Jackson Repertory Theatre
167 Tongues Strikes Theatrical Gold
May 7, 2010 / Jackson Heights / Queens Buzz. I just returned from experiencing something truly wonderful. I saw a play entitled 167 Tongues, which opens on May 7th and runs three weeks under the auspices of the Jackson Repertory Theatre at PS 69. There are only 99 seats available per night, and the play runs only six nights in total, so if you're interested in seeing this play I suggest buying your tickets online / early.
167 Tongues - Jackson Repertory Theatre
So let’s start at the beginning, which was Wednesday night when I arrived to watch the play. When I found they weren’t in costume I asked to return the following night as the final rehearsal was to be done in costume. But before I left I took several mental notes, which gave rise to consternation about what I was to experience the following evening.
Jackson Repertory Theatre
167 Tongues Strikes Theatrical Gold
Original Work Begins Its Run At PS 69
Continued I noticed that they were essentially performing the play in the foyer of PS 69 where the voting booths are placed during elections [this information was provided to me by a patron after I exited]. The ceilings weren’t very high [9 feet] and the seating was comprised of stainless steel folding chairs.
The next evening I arrived before 8 pm. During the course of my visit I was able to speak with both Alison Ostergard, the Jackson Repertory Theatre founder and Executive Director, and Ari Laura Kreith, the Artistic Director and creator of this project.
167 Tongues - In Jackson Heights
The idea of 167 Tongues originated out of the lore about Elmhurst Hospital. Elmhurst must be capable of communicating in nearly every language on the planet, because of the ethnic diversity of the community it serves [Queens USA]. Ari Laura Kreith moved into the Jackson Heights area about five years ago, and almost from the day she set foot here, the idea for this play began germinating in her mind.
Themes Are Relevant & Universal
Meanwhile, and separately, Alison Ostergard had arrived from Oregon. As time passed she wanted to connect with her new community [Jackson Heights] on a more meaningful level. As an actress and producer, she began to explore the possibility of connecting with the community through theater. In the process of her exploration, she found a real desire on the part of the Jackson Heights community to have professional theater performed locally. Hence in 2008, the Jackson Repertory Theatre [hereafter referred to as JRT] was born.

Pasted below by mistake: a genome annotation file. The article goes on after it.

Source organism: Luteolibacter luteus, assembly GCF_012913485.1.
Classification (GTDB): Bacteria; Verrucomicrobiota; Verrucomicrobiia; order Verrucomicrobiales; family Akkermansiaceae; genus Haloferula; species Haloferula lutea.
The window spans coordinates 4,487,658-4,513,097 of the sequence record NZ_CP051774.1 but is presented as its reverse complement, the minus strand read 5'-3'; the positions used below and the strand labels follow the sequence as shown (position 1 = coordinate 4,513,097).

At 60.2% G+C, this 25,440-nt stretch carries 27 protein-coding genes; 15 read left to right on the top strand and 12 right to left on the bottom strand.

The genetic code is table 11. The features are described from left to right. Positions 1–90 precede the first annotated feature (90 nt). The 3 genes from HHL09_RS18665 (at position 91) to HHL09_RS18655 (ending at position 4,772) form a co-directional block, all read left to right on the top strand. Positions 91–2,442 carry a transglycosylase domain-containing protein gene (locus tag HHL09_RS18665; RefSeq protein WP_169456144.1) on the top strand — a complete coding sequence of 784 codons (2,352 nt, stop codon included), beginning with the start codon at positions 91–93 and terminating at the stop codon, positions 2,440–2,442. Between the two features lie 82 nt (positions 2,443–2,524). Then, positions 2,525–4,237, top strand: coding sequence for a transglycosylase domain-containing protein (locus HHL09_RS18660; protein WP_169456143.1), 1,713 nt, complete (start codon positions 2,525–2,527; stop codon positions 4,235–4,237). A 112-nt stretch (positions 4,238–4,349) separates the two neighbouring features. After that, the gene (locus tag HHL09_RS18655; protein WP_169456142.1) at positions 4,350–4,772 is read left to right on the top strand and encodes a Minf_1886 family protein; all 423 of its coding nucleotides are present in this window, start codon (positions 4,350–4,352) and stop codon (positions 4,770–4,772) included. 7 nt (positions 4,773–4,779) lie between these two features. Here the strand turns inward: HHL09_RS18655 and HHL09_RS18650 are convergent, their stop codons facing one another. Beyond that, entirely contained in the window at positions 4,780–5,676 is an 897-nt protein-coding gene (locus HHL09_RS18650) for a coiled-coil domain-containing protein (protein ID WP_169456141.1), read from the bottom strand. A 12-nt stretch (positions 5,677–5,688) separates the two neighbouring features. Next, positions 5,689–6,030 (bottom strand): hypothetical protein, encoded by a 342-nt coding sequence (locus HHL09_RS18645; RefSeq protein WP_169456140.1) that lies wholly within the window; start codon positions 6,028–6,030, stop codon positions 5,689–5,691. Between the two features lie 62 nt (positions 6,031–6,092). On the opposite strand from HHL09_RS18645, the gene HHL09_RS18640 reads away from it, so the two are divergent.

JHRT produced and performed its first show, A Midsummer Night’s Dream, in 2008. This was followed by twin shows the following year [entitled No Solo Mio and Step Mother In A Sari]. In 2009, Ari [who had become the artistic director for the company following its first production in 2008] approached Alison with the idea for 167 Tongues and hence the work began. Ari rounded up multiple writers, four of whom she’d worked with in the past, and seven new ones. Together they collaboratively wrote 167 Tongues.
167 Tongues - Cast, Crew & Scenes
The lights dimmed, the street sounds began, and onto the stage the cast of characters arrived like pedestrians walking the streets on a weekday morning, going about their appointed rounds. Overhead, we hear the sounds of the subway as it passes by. The sounds abate and the first vignette begins.
There are 29 actors, who play 37 roles in 25 scenes in the play 167 Tongues. These scenes are reality-based [but fictitious] vignettes of the lives of many Jackson Heights residents.
Jackson Repertory Theatre Delves Into Ethnicities
The scenes in the play explore a wide range of complex human relationships, which are complicated even further with gender, age, sexual preference, race and cultural origination. Here’s just a sampling: an immigrant mother with gay son, an educated and gallivanting Indian brother and dutiful sister who minds the store, a middle-aged Russian man who contemplates his relationship with his grandfather, a Dominican woman and her Asian lover, a Columbian girl and her American lover, an Indian Chinese take-out delivery boy and his handicapped American GI veteran customer, a new arrival from Minnesota who’s a stranger in his own country in Jackson Heights, mothers to other mothers, and if I’m not mistaken, even ghosts to the living. As you can tell by counting, I haven’t come close to describing all of the 25 delicious vignettes.